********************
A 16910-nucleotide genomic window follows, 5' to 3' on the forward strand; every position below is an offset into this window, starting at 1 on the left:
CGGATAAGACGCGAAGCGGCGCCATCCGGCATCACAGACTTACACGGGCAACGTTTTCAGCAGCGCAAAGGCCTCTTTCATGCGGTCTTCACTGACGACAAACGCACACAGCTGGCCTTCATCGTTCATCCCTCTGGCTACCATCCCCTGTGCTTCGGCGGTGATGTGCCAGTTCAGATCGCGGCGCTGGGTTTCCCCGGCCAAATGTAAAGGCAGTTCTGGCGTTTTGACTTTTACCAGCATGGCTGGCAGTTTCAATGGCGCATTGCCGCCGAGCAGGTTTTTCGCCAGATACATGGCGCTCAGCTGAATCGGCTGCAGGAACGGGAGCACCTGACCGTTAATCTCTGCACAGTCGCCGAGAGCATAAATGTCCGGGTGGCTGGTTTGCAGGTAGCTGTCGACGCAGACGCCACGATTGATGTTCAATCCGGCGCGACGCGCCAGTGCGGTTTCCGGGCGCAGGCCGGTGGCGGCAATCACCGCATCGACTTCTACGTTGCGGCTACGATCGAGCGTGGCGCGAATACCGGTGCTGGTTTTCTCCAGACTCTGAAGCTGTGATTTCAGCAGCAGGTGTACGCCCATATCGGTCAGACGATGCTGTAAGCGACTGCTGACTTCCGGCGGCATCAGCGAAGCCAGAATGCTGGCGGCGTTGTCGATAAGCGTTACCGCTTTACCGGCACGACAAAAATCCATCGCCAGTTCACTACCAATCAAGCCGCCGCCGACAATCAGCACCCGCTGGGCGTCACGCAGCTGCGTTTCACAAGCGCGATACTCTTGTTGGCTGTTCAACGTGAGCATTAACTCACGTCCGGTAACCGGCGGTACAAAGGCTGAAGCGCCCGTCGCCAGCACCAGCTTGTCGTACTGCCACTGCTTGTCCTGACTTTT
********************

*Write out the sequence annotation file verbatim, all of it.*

A 16910-nucleotide genomic window follows, 5' to 3' on the forward strand; every position below is an offset into this window, starting at 1 on the left:
CGGATAAGACGCGAAGCGGCGCCATCCGGCATCACAGACTTACACGGGCAACGTTTTCAGCAGCGCAAAGGCCTCTTTCATGCGGTCTTCACTGACGACAAACGCACACAGCTGGCCTTCATCGTTCATCCCTCTGGCTACCATCCCCTGTGCTTCGGCGGTGATGTGCCAGTTCAGATCGCGGCGCTGGGTTTCCCCGGCCAAATGTAAAGGCAGTTCTGGCGTTTTGACTTTTACCAGCATGGCTGGCAGTTTCAATGGCGCATTGCCGCCGAGCAGGTTTTTCGCCAGATACATGGCGCTCAGCTGAATCGGCTGCAGGAACGGGAGCACCTGACCGTTAATCTCTGCACAGTCGCCGAGAGCATAAATGTCCGGGTGGCTGGTTTGCAGGTAGCTGTCGACGCAGACGCCACGATTGATGTTCAATCCGGCGCGACGCGCCAGTGCGGTTTCCGGGCGCAGGCCGGTGGCGGCAATCACCGCATCGACTTCTACGTTGCGGCTACGATCGAGCGTGGCGCGAATACCGGTGCTGGTTTTCTCCAGACTCTGAAGCTGTGATTTCAGCAGCAGGTGTACGCCCATATCGGTCAGACGATGCTGTAAGCGACTGCTGACTTCCGGCGGCATCAGCGAAGCCAGAATGCTGGCGGCGTTGTCGATAAGCGTTACCGCTTTACCGGCACGACAAAAATCCATCGCCAGTTCACTACCAATCAAGCCGCCGCCGACAATCAGCACCCGCTGGGCGTCACGCAGCTGCGTTTCACAAGCGCGATACTCTTGTTGGCTGTTCAACGTGAGCATTAACTCACGTCCGGTAACCGGCGGTACAAAGGCTGAAGCGCCCGTCGCCAGCACCAGCTTGTCGTACTGCCACTGCTTGTCCTGACTTTT